Another object of this invention is to provide a simple delay line circuit in conjunction with a real time analog Doppler processor to provide turbulence information at a given radar range.
And yet a further object of this invention is to provide a warning system for aircraft so that turbulence exceeding a preset level at wavelengths critical to the aircraft is quickly relayed to the pilot.
And yet another object of this invention is to provide a turbulence detection system which is capable of adjustment so that one may select turbulence wavelengths.
Still a further object of this invention is to provide a turbulence measurement with high speed that is useful with a rapid scanning antenna and in such rapidly changing meteorological situations as high speed jet aircraft.
Other objects, advantages and novel features of the invention will become apparent from the following detailed description of the invention when considered in conjunction with the accompanying drawings wherein:
FIG. 1 is a block diagram of a typical system capable of providing the technique of making instantaneous velocity measurements of small Doppler shifts;
FIG. 2 is a diagram of the turbulence detection system.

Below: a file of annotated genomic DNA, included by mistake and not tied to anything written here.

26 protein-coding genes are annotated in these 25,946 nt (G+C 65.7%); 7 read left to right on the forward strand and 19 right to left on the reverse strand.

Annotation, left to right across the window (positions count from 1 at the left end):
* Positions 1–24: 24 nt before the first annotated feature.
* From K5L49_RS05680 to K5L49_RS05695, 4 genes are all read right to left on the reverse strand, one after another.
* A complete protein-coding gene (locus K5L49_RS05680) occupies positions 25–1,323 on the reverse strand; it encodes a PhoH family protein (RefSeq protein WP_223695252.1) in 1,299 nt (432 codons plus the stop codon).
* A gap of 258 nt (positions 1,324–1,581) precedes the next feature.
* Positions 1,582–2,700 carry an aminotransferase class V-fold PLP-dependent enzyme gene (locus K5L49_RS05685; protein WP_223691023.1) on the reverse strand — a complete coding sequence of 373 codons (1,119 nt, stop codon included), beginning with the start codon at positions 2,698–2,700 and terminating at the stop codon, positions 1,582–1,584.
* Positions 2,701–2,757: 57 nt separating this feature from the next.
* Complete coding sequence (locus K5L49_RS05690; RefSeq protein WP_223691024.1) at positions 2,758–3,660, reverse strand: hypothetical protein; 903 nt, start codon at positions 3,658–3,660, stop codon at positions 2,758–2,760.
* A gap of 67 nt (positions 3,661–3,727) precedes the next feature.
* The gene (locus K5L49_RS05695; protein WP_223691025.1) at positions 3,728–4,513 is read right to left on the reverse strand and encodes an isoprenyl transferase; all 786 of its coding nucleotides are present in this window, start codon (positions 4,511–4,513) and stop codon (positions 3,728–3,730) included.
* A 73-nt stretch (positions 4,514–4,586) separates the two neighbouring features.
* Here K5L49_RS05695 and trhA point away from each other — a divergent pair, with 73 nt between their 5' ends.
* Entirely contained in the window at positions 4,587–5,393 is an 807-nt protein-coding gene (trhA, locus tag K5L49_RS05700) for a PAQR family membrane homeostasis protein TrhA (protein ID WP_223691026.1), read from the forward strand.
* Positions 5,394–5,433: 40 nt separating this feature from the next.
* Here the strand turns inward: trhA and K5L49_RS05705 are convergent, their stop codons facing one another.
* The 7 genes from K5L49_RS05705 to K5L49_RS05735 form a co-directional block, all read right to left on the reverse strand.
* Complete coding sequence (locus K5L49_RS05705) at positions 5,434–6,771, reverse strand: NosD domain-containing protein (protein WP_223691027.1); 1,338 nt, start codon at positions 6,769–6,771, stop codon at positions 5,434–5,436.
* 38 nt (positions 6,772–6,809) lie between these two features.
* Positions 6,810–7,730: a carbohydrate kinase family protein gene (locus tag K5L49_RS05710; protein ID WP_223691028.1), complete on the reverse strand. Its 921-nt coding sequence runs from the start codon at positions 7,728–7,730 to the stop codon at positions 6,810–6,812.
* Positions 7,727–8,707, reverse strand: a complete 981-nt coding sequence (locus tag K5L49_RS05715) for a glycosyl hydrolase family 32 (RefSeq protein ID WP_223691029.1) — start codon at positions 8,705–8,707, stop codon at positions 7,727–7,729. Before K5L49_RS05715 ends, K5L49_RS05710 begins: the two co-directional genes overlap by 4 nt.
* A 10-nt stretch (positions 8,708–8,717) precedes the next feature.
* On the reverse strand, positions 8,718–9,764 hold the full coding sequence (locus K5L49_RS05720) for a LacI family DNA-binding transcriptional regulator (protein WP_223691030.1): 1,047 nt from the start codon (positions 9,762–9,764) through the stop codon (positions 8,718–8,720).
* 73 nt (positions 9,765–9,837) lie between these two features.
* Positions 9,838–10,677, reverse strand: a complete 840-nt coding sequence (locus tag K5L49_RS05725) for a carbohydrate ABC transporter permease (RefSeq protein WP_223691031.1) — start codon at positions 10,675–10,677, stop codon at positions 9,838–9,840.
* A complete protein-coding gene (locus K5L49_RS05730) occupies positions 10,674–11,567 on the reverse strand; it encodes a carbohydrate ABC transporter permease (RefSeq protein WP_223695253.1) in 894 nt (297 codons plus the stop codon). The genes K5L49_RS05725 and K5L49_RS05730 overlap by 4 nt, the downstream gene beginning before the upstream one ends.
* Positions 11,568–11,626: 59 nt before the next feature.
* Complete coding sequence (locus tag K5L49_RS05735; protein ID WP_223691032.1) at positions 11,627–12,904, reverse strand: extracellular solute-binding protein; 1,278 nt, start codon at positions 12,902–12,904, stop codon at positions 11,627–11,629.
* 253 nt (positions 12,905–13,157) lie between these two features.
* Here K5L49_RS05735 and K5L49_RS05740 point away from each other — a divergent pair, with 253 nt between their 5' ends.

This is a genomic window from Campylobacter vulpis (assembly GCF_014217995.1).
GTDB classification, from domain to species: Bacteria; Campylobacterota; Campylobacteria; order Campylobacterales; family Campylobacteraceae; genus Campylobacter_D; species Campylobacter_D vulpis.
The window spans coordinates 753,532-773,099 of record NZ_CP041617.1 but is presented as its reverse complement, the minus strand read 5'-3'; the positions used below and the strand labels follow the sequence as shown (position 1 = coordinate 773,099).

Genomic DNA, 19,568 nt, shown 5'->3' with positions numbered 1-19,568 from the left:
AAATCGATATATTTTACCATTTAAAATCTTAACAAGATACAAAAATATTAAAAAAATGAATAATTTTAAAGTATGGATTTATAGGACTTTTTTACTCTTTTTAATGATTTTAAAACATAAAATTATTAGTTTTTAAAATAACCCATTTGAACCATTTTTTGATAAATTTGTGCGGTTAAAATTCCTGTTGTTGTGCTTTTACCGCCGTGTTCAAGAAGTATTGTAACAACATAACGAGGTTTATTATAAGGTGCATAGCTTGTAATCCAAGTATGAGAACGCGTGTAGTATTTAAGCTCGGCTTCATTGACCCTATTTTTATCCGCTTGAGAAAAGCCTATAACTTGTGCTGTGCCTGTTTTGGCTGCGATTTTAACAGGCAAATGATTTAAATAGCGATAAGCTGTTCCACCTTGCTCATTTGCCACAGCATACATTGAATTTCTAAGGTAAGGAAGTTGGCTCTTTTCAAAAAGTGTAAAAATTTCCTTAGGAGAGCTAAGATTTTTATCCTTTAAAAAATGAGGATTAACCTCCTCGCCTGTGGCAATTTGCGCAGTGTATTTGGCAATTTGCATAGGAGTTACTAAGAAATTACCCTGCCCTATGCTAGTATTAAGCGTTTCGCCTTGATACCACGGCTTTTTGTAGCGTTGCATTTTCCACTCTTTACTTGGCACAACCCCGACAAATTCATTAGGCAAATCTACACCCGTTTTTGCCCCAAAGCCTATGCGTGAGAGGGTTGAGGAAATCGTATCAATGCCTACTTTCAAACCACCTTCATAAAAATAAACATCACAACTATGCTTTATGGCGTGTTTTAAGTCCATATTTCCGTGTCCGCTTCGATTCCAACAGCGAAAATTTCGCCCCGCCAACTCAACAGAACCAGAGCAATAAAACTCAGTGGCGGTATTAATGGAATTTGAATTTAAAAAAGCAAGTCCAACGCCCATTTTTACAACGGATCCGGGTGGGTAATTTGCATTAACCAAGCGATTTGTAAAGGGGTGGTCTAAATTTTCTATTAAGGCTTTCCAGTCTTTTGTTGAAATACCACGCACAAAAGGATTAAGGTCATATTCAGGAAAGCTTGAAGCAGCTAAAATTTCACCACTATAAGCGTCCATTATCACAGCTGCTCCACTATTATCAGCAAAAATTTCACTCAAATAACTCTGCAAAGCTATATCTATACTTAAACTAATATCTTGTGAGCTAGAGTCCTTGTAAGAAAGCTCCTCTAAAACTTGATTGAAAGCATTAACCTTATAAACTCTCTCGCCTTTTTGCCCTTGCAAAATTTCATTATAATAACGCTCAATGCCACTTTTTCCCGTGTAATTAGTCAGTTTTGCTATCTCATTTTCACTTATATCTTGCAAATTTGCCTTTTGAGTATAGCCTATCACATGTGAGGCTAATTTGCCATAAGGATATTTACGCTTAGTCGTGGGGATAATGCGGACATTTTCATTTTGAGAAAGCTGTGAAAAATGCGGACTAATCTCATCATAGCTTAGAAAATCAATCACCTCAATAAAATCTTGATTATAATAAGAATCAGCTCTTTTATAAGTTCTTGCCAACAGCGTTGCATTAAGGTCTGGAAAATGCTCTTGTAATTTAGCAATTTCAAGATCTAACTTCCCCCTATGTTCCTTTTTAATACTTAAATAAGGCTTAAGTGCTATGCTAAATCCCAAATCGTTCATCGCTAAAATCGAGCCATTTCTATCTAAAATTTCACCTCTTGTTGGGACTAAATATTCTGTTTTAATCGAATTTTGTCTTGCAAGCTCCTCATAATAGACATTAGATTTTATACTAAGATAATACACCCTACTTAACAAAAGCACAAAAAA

The measurement and detection of atmospheric turbulence can be effected by the detection of the return signal from two successive pulse volumes scanned by the radar beam and by the measurement of the average power and the fluctuation of the frequency spectrum of the received signals from the successive volumes. For example, the standard deviation of the Gaussian shaped spectrum resulting from rain or other precipitation is directly proportional to the degree of turbulence; that is to say the larger the standard deviation the greater the turbulence. Also the amplitude of the Gaussian shaped spectrum is indicative of the amount of precipitation in the pulsed volume. A successive gating of the radar receiver provides a signal representative of the successive spatial volume under consideration at a particular time along the beam. When the mean velocity of the radar return at two successive pulsed volumes differ, the characteristics of the resulting frequency spectrum is a measurement of the intensity of turbulence in traversing the distance between the two successive spatial volumes. An amplitude limiter, a wideband discriminator and a video amplifier are coupled to the radar IF to provide a device capable of making real time velocity measurements. The real time velocity measurements are then processed thru the appropriate delay line in order to measure turbulence and its intensity at various radar ranges.